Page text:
The Nikon Coolpix S710 wants to be the camera you take with you while your digital SLR stays home. It offers a robust set of manual controls, a high-resolution 14.5-megapixel sensor, a 28mm wide-angle lens, and sensitivity that goes up to ISO 3,200 at full resolution and ISO 12,800 at 3 megapixels. However, it lacks the speed dSLR users--and even many snapshooters--are used to. If you're used to shooting fast, the S710's performance comes up short. Otherwise, it's a respectable high-end point-and-shoot that is a good option for those looking for lots of shooting flexibility in a pocket camera.
The 6.5-ounce S710 is a compact 3.6 inches wide by 2.3 inches high by 1 inch thick, barely sliding under the line for our definition of ultracompact. Up front is an optically stabilized, reasonably wide 3.6X f2.8-5.6 28-101mm lens. The design is boxier than I'm used to seeing from Nikon, but still very attractive, and it's available in the company's graphite black, deep red, and brilliant silver.
In order to fit the 3-inch LCD on the back, Nikon had to keep the controls and the space between them to a minimum. The buttons are raised enough to make them easy to press and there's a directional pad/scroll wheel serving double duty. The directional pad controls flash, macro mode, timer, and exposure compensation. The scroll wheel acts in conjunction with a virtual Mode dial called up when you press the Mode button, and lets you quickly navigate shooting and setup menus, adjust ISO, shutter speed, and aperture, and flip through photos in Playback mode. The Menu button below the wheel opens up mode-specific shooting options, while the Setup menu is located on the Mode dial--an old-fashioned touch for such a modern camera.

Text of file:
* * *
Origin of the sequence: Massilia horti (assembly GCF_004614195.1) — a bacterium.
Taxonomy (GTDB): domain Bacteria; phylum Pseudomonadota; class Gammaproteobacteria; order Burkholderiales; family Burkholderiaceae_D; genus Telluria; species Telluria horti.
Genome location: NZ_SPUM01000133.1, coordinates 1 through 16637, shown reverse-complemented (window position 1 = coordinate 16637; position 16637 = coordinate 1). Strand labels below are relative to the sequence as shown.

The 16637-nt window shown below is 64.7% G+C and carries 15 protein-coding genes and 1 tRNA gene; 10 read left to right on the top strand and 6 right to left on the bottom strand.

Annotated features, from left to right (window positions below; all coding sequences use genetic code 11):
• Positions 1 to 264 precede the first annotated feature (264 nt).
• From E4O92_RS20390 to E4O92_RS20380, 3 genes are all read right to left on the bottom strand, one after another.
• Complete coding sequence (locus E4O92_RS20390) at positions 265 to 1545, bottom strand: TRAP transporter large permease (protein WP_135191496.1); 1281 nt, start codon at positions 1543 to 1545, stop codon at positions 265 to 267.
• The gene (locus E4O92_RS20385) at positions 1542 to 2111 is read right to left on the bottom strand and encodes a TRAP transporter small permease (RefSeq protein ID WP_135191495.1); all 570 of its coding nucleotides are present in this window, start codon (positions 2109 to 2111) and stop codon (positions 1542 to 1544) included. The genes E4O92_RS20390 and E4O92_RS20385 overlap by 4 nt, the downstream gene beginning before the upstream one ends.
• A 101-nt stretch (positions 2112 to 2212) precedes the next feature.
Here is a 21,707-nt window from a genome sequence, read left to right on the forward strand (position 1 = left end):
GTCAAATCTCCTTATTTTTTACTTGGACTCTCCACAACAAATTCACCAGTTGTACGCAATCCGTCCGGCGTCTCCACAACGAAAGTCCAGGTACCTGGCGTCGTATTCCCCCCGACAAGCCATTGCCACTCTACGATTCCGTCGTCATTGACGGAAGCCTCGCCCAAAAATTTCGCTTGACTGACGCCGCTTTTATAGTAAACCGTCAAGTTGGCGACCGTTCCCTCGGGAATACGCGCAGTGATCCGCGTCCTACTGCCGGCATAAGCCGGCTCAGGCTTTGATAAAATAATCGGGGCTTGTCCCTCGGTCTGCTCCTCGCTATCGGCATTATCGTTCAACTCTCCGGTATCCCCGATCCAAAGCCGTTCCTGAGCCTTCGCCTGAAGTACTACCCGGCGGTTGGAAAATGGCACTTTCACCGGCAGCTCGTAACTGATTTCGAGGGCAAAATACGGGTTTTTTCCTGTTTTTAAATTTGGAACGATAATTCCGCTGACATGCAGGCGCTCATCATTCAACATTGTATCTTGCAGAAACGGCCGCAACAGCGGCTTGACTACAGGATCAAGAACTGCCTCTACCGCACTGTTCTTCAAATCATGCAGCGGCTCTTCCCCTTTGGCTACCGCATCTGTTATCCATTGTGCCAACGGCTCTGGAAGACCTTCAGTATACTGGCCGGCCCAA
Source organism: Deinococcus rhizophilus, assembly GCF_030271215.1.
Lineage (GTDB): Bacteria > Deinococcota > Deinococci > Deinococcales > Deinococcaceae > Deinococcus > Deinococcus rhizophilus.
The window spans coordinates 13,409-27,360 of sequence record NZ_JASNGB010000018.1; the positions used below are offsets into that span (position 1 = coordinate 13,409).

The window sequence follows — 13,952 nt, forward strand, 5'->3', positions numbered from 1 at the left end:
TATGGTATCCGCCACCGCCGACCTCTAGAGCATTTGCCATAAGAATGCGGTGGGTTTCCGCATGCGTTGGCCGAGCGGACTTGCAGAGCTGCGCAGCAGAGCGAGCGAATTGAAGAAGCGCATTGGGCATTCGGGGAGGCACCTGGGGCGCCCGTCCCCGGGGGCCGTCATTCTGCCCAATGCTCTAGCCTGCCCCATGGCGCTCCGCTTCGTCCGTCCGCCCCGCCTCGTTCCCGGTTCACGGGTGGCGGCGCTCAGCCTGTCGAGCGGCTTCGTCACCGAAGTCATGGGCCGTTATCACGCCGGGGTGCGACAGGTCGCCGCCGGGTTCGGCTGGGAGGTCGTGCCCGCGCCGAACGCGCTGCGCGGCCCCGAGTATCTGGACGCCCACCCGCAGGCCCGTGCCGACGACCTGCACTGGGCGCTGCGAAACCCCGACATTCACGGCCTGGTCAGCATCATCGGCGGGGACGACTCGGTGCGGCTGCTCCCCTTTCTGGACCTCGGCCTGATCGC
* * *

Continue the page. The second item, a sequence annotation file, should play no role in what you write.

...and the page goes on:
The S710 offers Program, shutter-priority, aperture-priority, and manual modes, which Nikon previously only included on its Coolpix P-series cameras and dSLRs. In manual you can select shutter speed, aperture, and ISO onscreen without diving into a menu system, while the Menu system provides options for white balance (including a preset manual), metering, drive modes, color options, and autofocus and AF area modes. There is no manual focus, but there is a manual AF area mode.
Of course, being a snapshot camera, it has a regular Auto mode in addition to its Scene mode with 11 scenes to choose from; a Scene auto selector that picks the most appropriate Scene mode depending on what you're shooting; high-speed continuous shooting at 3 megapixels; and Smile mode that continues shooting pictures when it detects smiles. Because of all these options, the camera is best suited for someone either already comfortable making adjustments, beginners looking to experiment, or a household with mixed user types, as the camera is flexible. Anyone looking for a simple pocket camera will likely find the array of choices confusing and a waste of money.